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Code of ConductChapter OneThe frigid morning dampness seeped through Jani's weatherall as she hurried out of the charge lot. She jammed the notes from her crack-of-dawn meeting into the side pocket of her duffel; as she did, she quickly surveyed the scene behind her. Rain-slick skimmers hovered beside boxy charge stations. Trickle-charge lights glimmered like distant stars. A single streetlight bathed everything in a cold blue sheen. No movement in the ice-light. No sound.
Jani took a step. Stopped. She could feel eyes follow her, could sense their probing like a skin-crawl across her shoulders. She turned.
A few meters away, a feral cat regarded her from its perch atop a discarded shipping crate. It stared at her for a few moments, then poured to the ground and vanished into an alley. Seconds later, Jani heard, the scatter of garbage, followed by a strangled squeak.
Sounds familiar. The poor mouse. It probably never knew what hit it. Jani could sympathize. Her meeting had gone much the same way.
It's like everyone's forgotten Whalen's Planet exists, girly. Commercial traffic at the docks is down sixty percent in the last two weeks. That's six-oh.
She trotted down a side street that led to the main thoroughfare. Her right knee locked as she turned the corner, and she stumbled against a pair of mutually supportive inebriates who had emerged from one of NorthPort's many bars.
One of the drunks shouted as Jani disentangled herself and hurried away. Something about how her limp made her ass wiggle. She looked over her shoulder, caught glimpses of brightly colored ship patches and a slack-jawed leer. She felt the heatcreep up her neck and kept moving.
She entered the lobby of a hostel that catered to merchantfleet officers, tossing a wave to the desk clerk as she hurried to the holoVee alcove. Several employees already sat on the floor in front of the display screen, their positions carefully gauged to allow them a clear view of the front desk.
On the lookout for the manager. Jani kept quiet until she entered within range of the holoVee's soundshielding. She knew an unauthorized break when she saw one. "Is this it?"
One of the cleaners nodded. "Hi, Cory," she said without looking up. "It's the CapNet broadcast. It's just getting started."
Jani did a quick mental roll call of the small group, counting faces, uniforms. She didn't know their names she tried to avoid the complication of names whenever possible. "Where's the garage guy?"
"He's still out sick," the cleaner said. "Should be back tomorrow. He'll be mad he missed this." The young woman grinned. "I'll tell him you asked about him. He thinks you jam."
Jani responded with her "Cory" smile. Quiet. Closed. A smile whose owner would blush and keep walking. She leaned against a planter and surveyed with satisfaction the lack of fuss that greeted her arrival. Yes, Cory Sato, documents technician, had settled quite nicely in NorthPort over the last six months. Jani Kilian had never seemed farther away.
Until her morning meeting.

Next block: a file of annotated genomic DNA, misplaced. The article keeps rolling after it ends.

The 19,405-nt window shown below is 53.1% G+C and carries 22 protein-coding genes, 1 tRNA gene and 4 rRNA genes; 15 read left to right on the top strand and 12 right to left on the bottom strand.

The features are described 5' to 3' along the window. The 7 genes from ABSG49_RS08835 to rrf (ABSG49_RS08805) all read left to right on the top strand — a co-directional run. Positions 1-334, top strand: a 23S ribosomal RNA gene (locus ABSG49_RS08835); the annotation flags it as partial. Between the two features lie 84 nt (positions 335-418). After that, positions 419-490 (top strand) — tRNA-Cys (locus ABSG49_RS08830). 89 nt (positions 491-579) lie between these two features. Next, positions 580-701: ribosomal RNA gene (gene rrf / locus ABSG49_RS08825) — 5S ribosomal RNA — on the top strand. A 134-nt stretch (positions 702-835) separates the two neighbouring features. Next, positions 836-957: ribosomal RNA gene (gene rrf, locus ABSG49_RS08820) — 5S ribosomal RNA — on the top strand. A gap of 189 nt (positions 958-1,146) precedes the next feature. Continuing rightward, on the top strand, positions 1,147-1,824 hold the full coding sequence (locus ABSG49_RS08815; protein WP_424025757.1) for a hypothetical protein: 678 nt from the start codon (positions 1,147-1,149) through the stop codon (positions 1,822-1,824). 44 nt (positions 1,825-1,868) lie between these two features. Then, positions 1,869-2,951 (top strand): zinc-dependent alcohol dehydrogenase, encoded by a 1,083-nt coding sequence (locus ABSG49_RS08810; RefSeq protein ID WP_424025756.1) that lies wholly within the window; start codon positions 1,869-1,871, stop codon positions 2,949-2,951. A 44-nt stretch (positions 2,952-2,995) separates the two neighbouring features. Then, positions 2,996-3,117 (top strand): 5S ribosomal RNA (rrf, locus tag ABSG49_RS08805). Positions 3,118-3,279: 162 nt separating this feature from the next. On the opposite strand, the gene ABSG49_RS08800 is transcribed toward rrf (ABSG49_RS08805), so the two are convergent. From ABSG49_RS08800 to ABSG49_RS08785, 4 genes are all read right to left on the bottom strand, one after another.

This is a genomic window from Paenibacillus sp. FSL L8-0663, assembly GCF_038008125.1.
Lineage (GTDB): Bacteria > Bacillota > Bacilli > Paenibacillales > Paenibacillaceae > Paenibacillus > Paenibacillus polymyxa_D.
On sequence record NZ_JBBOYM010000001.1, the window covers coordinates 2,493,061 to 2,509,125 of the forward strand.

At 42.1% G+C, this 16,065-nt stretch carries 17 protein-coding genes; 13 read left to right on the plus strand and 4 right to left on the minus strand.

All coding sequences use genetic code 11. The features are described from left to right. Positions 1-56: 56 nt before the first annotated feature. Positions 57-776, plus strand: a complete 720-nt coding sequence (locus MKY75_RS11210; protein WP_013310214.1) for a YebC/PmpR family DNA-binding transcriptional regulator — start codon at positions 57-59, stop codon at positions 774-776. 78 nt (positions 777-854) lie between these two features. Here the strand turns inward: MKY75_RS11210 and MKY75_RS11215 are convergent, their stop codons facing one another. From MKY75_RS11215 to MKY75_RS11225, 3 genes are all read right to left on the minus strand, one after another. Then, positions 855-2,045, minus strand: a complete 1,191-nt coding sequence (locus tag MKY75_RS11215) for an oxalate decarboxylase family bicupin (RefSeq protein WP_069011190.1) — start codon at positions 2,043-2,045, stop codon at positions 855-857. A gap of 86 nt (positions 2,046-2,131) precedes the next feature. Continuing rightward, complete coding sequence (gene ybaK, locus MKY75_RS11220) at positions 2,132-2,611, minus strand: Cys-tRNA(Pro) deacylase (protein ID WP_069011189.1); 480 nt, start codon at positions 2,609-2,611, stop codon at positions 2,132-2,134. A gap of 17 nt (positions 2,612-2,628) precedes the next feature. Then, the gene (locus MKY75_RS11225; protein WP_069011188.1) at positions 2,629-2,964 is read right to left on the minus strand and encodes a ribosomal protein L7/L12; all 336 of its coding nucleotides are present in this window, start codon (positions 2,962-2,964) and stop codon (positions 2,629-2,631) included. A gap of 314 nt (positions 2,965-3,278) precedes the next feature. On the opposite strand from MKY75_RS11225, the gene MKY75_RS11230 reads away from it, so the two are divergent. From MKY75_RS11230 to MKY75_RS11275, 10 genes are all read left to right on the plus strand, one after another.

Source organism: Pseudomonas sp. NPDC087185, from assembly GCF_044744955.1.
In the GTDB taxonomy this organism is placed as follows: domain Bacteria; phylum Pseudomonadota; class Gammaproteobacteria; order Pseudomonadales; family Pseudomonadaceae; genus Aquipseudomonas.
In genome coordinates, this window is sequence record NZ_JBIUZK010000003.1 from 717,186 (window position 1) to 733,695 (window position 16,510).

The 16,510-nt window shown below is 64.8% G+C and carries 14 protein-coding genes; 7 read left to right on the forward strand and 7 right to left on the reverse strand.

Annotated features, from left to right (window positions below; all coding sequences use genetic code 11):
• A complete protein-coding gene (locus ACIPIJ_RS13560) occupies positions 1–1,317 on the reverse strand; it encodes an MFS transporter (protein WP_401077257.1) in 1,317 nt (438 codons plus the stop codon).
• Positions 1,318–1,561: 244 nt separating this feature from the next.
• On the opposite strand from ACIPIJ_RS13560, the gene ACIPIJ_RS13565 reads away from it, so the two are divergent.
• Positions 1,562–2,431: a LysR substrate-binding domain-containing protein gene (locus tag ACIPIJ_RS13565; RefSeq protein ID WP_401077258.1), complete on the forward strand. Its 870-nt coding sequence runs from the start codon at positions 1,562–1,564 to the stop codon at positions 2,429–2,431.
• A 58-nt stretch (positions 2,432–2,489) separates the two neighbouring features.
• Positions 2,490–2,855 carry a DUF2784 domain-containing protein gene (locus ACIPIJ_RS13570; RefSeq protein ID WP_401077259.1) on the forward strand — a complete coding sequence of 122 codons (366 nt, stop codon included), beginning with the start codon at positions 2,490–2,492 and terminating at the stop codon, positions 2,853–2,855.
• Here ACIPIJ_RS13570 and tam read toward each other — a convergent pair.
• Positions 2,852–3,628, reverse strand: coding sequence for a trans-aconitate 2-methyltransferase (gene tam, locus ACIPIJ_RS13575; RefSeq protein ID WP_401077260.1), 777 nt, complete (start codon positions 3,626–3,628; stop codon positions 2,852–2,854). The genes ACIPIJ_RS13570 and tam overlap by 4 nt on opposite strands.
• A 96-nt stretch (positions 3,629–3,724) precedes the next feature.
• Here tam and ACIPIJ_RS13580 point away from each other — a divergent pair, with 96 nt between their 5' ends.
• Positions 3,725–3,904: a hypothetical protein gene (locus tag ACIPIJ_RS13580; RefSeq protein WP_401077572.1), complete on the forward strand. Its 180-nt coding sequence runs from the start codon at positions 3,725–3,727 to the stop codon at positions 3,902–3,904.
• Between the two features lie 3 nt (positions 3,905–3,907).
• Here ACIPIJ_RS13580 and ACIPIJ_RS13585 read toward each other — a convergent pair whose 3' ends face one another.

Business has dropped over the side these past two weeks, girly. NUVA-SCAN annex won't answer our calls. Even the Hadrin are complaining. But you wouldn't know anything about that, would you?
An overwrought voice interrupted Jani's troubled meditation. "A great honor is being paid the Commonwealth," the CapNet reporter gushed, "opening a new and exciting chapter in human-idomeni relations!"
Spoken like someone who has no idea what she's talking about, Jani thought as she watched members of the Commonwealth Cabinet walk out onto the sheltered stage that had been erected in front of the Prime Minister's palatial Main House. Steam puffed from their mouths. A few of the coatless ministers shivered in their formal, color-coded uniforms. Chicago in winter looked even less hospitable than NorthPort, if that was possible.
Treasury Minister Abascal, ever-flushed face glowing in lurid contrast to his gold tunic, trundled to the podium "to say a few words."
"Where's the ambassador?" someone grumbled.
"He doesn't come out till later you want the poor old bastard to freeze to death?"
"Never get to see him at this rate." One of the day-shift waiters checked his timepiece. "All fourteen ministers gonna talk it'll be hours."
"Not all fourteen," said the restaurant hostess. "Van Reuter's not there."
Really? Jani studied the rows of faces, looking for the one she knew. Had known. Long ago. "Too bad," she said. "He's the best speaker of the bunch."
"You like him?" The waiter glanced at Jani over his shoulder and sneered. "He's a Family boy nance."
"He knows the idomeni," Jani replied. "That's more than you can say for the rest of them."
"You don't see him much since his wife died," the hostess said. "Poor man."
"You hear about him, though," the waiter muttered. "Nance."
On-screen, Abascal finished to scattered applause and gave way to Commerce Minister al-Muhammed. Jani leaned forward, straining to hear the commentary over the buzz of multiple conversations. Commerce controlled trade and transport schedules maybe something al-Muhammed said would shed light on the slowdown around Whalen.
"Is al-Muhammed the 'A' in NUVA or the 'A' in SCAN?" someone piped, drowning out the minister's voice.
Oh blow! Jani shouldered her bag and walked through the middle of the huddle. "Al-Muhammed's the 'A' in SCAN," she said, bumping the speaker in the back of his head with her knee.
"He's another nance," griped the waiter.
"Cory, I thought you wanted to see this," someone called after her. "You'll miss the ambassador."
"I have to go. I'll catch it somewhere else." Somewhere quieter. She should have known better than to try to watch the program with others. Some things needed to be studied in private. Pondered. Mulled.Code of Conduct. Copyright © by Kristine Smith. Reprinted by permission of HarperCollins Publishers, Inc. All rights reserved. Available now wherever books are sold.